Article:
Another Reason to Comment Your Programs

     Today was yet another day of spending too much time on a program, but this time the reason was almost stupid. I was just writing a simple program that converts a binary number to a decimal just to get my feet wet in C#. I was taking the input as a string and I decided to use a foreach loop to traverse through the string and fill a character array with each 0 or 1. The only nuance I needed with this loop is an index that will start at 0 and keep incrementing to the end of the string. Not even thinking, I initialized and incremented the index inside the loop and then went on my merry way writing the rest of the program. Of course, by initializing a variable inside an iterative loop, it will only get reinitialized on each run. When it was time to run and test the program, I spent the next half hour looking through my code, outputting intermediate steps to the console, and scratching my heading with the strange logical errors coming up. I finally found the problem child when I was changing some other code, fixed it, and found the rest of the program worked perfectly so I went and ate lunch. I realized something; I could’ve avoided all that heartache by commenting my code as I wrote it!

     Up until now, Commenting is only something I would do if a professor or classmate was looking my code or if it was a program I had spent months working on, other than that commenting was a waste of precious time. But commenting is also a way to organize your code more; it’s writing down an exact plan of what you need to do for a function/loop/snippit. Commenting makes you take a step back and actually think about the purpose of what you’re about to write. It’s easy for me to say that if I had to write the program again, I would never initialize a variable inside an iterative loop only for it to be reinitialized because Hindsight is 20/20 but maybe taking that extra couple seconds thinking about the loop would have saved me that half hour later.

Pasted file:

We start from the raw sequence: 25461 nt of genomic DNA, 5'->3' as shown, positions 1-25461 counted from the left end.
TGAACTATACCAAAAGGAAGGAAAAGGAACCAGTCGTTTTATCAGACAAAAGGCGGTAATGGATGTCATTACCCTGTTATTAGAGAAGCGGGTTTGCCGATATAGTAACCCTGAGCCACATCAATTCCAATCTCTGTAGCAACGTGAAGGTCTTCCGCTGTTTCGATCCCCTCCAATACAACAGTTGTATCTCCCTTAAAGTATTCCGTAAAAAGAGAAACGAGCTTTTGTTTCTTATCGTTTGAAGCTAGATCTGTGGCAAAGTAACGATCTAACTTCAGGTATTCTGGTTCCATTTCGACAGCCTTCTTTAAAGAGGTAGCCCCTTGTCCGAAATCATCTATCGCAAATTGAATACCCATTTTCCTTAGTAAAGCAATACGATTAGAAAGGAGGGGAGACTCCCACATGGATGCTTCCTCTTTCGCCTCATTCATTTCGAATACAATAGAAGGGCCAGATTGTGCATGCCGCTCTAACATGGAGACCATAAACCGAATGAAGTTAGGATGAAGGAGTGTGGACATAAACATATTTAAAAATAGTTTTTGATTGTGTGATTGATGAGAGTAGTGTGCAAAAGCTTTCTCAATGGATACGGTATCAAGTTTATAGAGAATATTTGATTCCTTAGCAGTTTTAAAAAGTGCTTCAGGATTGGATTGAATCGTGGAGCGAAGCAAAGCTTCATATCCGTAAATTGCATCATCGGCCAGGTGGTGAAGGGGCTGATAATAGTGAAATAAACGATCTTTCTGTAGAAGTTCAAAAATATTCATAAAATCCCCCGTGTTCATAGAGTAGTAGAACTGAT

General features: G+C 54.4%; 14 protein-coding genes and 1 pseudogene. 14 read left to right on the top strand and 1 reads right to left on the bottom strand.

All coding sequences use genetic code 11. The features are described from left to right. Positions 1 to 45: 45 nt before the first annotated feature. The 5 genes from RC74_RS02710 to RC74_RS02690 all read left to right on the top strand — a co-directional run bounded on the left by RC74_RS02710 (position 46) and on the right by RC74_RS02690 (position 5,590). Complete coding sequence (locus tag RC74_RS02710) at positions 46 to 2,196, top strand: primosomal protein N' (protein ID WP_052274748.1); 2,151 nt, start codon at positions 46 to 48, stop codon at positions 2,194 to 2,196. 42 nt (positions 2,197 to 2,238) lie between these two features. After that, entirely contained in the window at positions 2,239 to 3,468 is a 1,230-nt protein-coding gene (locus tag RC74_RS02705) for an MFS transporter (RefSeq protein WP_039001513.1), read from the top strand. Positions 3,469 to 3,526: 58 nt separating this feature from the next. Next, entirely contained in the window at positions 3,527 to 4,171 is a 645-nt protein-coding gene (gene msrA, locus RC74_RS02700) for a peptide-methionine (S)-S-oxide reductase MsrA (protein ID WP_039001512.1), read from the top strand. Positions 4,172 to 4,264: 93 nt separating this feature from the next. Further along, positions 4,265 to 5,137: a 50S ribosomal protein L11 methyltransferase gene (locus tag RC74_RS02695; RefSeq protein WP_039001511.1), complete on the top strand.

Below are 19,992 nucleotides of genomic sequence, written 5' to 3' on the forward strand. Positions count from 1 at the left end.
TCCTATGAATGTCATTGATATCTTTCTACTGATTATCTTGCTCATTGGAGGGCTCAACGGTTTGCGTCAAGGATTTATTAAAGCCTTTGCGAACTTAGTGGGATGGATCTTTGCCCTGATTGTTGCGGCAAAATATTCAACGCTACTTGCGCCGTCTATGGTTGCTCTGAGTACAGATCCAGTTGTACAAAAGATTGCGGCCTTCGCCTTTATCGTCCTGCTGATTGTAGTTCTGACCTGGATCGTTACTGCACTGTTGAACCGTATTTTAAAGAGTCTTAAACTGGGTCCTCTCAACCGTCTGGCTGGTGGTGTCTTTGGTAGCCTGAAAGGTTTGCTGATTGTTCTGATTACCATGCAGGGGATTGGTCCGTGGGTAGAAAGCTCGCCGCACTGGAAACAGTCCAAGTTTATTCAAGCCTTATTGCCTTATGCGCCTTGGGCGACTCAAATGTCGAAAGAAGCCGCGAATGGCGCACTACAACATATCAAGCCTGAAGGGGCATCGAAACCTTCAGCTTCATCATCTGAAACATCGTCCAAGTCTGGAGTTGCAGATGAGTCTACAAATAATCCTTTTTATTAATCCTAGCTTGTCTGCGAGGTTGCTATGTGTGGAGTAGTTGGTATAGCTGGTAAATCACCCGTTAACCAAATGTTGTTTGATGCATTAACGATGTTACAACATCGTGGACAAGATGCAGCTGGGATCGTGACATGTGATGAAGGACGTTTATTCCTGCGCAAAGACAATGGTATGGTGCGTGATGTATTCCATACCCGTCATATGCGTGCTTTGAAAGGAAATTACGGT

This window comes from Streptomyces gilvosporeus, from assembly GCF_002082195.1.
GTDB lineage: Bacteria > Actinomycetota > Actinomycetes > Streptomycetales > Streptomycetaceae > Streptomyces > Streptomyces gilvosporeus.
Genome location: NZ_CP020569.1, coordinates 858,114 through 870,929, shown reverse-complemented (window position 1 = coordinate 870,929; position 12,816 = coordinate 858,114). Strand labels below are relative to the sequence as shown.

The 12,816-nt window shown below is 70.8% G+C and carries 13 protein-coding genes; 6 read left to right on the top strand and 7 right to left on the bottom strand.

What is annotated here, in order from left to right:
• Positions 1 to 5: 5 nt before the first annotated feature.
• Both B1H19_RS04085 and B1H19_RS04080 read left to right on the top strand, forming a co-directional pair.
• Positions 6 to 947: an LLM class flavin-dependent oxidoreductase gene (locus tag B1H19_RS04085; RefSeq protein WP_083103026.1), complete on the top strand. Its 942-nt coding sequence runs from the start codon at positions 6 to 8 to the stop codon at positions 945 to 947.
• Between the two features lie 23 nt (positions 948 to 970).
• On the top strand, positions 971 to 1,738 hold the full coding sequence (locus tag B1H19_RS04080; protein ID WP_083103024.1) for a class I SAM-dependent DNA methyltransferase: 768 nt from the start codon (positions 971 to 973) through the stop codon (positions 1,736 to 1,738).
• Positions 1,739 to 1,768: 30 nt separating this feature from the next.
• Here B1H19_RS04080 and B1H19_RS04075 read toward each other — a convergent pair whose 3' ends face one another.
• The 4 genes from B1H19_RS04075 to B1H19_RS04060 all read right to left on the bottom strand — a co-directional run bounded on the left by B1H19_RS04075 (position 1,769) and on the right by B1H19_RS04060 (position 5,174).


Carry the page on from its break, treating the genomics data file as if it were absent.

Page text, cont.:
Cloud Computing

I’m really not as much of a gamer as I used to be but I occasionally follow gaming news just to see what is happening in the gaming world and there is one piece of news that is worth mentioning: Cloud Gaming. Cloud Gaming is one of the most exciting things to happen to video games, probably in my entire lifetime and has the potential to completely revolutionize the gaming industry.
Using cloud services, in general, is not new to anyone and neither is using the cloud for gaming services; services like steam have been around for years now. So, what’s new now? Well, the way that steam has been working is that you guy the game digitally and it is tied to your account so that wherever you go, you have access to your game, provided you have your steam account information. That’s nice because it completely eliminates carrying a physical disk and risk of damaging that disk, but you need still need to install the game on each new machine you want to play. Not to mention the fact that you will not have access to your saved data. Gamers have long since accepted this as it makes sense that you would need to install it locally. Enter Gaikai, a company featuring advanced cloud computing technology. Now, gamers can not only store their game’s information online but their entire Game!
The cloud will now install the game and be able to render all of the graphics, actors, and special effects for you so all you will need is a descent internet connection. That is Huge! No longer will you need to go out and buy a better graphics card or processor to be able to play a next-gen game. All you will need is a 5mbs internet connection (around the national average) and something to be able to display the images rendered by the cloud. That’s right, that means that you don’t even need to use a computer or console to play games like Assassin’s Creed, you can use your TV, Tablet, or even a smart phone, provided you have the right internet connection!
If you’re reading this, you are most likely to be an enthusiast about gaming and are aware that Sony has announced this technology at CES 2014 and are expecting to roll out this service, called Playstation Now, later this summer. Microsoft is also working on a similar technology and you can bet Nintendo is also working on something. This is also a technology that has been in the works for the past few years with OnLive but has not been as publicized as much because of one important hindrance: latency. Sending commands to a server far away and having it send the render graphics to you is nice but that transaction has to seem instantaneous. Any delay will cause the entire service to be a moot point. Sony has made this transaction as smooth as possible and has reduced the latency significantly, down to a couple milliseconds!

What Do you Think?
Is Cloud Gaming the future of gaming? Let me know in the poll below